May 9 (Bloomberg) -- Colombia’s economy will be best served by ensuring that inflation converges to target, which policy makers anticipate may occur next year, central bank co-director Adolfo Meisel said.
Consumer prices will probably rise less than the target this year because of weak internal demand, the peso’s gains at the start of 2012, central bank chief Jose Dario Uribe said last month. Meisel last night said inflation will finish “very close” to the target in 2014. Colombia targets inflation of 3 percent, plus or minus one percentage point.
“The target is in the long term at 3 percent, which is considered consistent with Colombian growth,” Meisel said. In that context, Meisel said the economy will grow 3 percent to 5 percent in 2013 with 4 percent the most likely pace.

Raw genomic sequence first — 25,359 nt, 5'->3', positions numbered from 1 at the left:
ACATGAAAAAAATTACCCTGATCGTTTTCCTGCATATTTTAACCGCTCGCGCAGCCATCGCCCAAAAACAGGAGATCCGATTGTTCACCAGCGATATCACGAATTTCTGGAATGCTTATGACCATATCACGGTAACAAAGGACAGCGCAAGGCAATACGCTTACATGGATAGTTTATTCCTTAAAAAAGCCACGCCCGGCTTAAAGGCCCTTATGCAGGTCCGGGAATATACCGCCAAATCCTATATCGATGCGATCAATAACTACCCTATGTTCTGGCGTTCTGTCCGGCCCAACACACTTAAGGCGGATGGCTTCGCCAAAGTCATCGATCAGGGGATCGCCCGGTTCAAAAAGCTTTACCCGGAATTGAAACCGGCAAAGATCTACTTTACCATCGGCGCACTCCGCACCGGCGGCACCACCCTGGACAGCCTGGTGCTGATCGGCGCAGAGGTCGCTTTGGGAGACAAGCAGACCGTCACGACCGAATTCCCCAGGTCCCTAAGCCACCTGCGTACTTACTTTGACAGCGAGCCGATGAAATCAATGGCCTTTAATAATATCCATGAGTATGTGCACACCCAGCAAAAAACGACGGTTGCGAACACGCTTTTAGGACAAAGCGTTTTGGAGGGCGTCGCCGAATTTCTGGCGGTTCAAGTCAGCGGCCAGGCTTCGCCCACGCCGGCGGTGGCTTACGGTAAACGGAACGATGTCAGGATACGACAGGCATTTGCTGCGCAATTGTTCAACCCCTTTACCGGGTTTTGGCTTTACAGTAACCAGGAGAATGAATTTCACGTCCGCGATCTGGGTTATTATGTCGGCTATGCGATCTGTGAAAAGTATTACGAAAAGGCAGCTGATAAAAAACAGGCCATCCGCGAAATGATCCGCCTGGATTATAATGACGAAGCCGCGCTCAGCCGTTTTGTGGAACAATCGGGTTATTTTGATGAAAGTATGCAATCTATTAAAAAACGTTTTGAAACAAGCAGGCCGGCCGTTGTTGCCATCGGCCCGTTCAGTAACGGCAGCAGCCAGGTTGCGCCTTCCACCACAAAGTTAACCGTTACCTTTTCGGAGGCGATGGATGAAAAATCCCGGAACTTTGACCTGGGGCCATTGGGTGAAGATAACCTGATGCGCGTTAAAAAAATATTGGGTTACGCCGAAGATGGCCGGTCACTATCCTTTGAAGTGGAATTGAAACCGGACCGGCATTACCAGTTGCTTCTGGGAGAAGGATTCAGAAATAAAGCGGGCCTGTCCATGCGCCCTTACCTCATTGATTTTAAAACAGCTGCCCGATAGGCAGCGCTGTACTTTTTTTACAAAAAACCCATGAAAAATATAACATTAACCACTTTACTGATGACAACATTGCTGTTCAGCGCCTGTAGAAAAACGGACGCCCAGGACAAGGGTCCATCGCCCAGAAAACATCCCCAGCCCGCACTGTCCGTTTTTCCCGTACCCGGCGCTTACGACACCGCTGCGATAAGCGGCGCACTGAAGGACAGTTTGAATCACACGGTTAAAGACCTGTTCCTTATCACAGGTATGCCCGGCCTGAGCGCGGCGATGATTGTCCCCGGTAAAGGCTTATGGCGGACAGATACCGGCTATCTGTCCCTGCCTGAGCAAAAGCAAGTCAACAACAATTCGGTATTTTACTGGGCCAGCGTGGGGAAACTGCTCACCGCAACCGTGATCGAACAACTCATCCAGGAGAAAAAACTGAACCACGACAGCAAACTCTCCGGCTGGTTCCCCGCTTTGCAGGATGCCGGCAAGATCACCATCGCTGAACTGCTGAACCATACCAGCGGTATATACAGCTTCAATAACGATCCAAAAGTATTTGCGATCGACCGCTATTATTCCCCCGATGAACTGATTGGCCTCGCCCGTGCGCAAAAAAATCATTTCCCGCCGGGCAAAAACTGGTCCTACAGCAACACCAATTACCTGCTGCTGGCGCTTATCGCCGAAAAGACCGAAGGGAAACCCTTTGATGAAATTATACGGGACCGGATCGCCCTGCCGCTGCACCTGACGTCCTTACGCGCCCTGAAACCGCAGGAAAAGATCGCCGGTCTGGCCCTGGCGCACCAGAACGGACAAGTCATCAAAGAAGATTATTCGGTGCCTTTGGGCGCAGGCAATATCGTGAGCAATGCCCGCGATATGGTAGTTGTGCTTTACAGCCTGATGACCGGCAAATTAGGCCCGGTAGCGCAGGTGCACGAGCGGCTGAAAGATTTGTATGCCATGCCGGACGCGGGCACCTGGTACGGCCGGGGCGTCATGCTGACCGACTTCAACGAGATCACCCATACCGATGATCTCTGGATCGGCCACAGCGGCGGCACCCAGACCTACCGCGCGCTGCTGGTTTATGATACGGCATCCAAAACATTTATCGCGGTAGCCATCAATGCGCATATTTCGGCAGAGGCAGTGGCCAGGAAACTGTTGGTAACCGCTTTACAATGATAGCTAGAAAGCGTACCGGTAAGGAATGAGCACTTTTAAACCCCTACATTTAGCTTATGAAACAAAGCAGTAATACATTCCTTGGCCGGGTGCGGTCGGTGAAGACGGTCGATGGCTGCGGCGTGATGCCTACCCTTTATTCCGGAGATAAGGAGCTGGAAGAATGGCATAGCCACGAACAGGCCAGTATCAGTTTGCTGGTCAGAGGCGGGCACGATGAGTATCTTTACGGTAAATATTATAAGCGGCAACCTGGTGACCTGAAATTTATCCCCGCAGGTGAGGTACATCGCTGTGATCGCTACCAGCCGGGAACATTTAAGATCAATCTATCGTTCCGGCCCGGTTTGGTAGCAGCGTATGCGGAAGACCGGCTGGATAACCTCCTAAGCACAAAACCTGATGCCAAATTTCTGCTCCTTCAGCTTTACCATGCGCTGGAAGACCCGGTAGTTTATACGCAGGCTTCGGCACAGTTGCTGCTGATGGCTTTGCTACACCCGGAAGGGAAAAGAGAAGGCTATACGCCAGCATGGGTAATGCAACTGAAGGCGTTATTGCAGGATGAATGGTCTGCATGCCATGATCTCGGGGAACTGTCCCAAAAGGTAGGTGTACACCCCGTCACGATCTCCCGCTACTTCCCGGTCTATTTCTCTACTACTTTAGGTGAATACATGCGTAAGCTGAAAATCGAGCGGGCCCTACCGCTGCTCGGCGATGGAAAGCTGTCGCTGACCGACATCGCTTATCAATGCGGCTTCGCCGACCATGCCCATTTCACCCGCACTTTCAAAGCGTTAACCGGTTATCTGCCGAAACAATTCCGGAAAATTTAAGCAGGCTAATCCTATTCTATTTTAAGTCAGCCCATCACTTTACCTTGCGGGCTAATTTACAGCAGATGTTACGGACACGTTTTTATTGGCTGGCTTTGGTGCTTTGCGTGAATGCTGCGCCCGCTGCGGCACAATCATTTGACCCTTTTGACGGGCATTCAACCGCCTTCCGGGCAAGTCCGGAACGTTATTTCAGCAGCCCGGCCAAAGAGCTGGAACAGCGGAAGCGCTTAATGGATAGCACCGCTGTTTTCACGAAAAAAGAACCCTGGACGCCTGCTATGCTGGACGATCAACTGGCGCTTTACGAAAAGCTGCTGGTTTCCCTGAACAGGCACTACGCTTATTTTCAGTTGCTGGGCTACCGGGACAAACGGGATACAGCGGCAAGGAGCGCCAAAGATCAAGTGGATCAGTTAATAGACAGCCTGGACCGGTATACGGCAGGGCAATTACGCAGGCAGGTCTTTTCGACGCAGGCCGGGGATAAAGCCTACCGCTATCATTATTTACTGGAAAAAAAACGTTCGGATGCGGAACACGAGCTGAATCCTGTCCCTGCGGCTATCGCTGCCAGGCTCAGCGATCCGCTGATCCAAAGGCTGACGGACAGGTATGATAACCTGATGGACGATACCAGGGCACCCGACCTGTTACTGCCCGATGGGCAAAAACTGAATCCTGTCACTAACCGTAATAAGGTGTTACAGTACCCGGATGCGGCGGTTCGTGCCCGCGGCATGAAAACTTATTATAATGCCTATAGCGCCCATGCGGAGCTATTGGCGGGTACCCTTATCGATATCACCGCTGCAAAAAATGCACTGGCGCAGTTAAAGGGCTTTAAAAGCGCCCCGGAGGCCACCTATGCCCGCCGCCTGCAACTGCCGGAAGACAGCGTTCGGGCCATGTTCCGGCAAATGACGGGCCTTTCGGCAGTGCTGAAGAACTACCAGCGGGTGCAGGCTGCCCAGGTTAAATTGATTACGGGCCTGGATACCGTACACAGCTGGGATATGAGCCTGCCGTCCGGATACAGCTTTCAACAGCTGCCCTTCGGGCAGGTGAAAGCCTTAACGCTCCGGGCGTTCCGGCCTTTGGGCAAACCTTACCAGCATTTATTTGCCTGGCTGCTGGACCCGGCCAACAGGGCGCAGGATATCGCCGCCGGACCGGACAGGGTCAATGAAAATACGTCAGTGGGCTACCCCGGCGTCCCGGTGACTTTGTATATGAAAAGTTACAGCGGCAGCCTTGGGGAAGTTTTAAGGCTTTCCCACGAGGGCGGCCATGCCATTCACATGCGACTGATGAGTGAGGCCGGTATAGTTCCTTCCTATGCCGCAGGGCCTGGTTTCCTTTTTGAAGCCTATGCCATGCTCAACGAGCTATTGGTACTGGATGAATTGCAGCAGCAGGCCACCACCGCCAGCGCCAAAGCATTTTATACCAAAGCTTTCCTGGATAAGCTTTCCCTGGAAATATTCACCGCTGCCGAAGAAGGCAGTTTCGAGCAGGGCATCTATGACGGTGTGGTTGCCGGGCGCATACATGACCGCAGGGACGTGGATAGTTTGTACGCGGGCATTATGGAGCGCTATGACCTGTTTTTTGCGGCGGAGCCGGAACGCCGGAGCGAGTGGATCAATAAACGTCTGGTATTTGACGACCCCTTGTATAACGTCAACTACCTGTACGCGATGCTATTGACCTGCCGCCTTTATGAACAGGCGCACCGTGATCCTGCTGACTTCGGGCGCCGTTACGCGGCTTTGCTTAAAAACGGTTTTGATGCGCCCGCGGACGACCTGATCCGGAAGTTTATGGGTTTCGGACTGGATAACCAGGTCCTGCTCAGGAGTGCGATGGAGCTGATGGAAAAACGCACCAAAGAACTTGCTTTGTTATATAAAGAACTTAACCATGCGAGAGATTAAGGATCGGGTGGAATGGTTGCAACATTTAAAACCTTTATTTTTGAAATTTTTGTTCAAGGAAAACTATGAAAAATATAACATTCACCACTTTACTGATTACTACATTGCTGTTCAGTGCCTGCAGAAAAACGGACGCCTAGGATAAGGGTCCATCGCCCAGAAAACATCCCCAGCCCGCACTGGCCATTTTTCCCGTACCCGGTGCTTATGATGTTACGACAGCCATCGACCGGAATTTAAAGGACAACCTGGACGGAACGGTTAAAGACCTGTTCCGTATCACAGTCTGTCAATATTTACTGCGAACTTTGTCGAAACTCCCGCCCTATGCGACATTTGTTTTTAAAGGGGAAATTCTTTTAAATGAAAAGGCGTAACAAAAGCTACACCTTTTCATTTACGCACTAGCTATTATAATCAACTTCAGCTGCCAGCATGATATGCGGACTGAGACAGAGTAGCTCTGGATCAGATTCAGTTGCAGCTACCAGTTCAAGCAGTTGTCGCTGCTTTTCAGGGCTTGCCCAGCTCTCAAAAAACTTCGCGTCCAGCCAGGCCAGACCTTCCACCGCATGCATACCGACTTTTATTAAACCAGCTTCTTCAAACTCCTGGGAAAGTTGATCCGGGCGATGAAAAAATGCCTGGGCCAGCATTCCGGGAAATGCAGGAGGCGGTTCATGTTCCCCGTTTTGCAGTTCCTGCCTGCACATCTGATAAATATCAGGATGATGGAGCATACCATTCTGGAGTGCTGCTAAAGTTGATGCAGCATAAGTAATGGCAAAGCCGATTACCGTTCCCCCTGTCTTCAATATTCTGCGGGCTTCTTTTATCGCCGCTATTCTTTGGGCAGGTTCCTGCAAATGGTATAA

Finance Minister Mauricio Cardenas said last month the economy can grow at an annual rate of 4.8 percent without generating inflation. Gross domestic product rose 4 percent last year, slower than Chile and Peru, and down from 6.6 percent in 2011.
The annual inflation rate rose to 2.02 in April from 1.91 percent in March and a 55-year low of 1.83 percent in February. Consumer prices will rise 3.02 percent over the next year according to an April central bank survey of economists, down from a 3.04 percent forecast in March.
The peso yesterday fell 0.2 percent to 1,830.82 per U.S. dollar.
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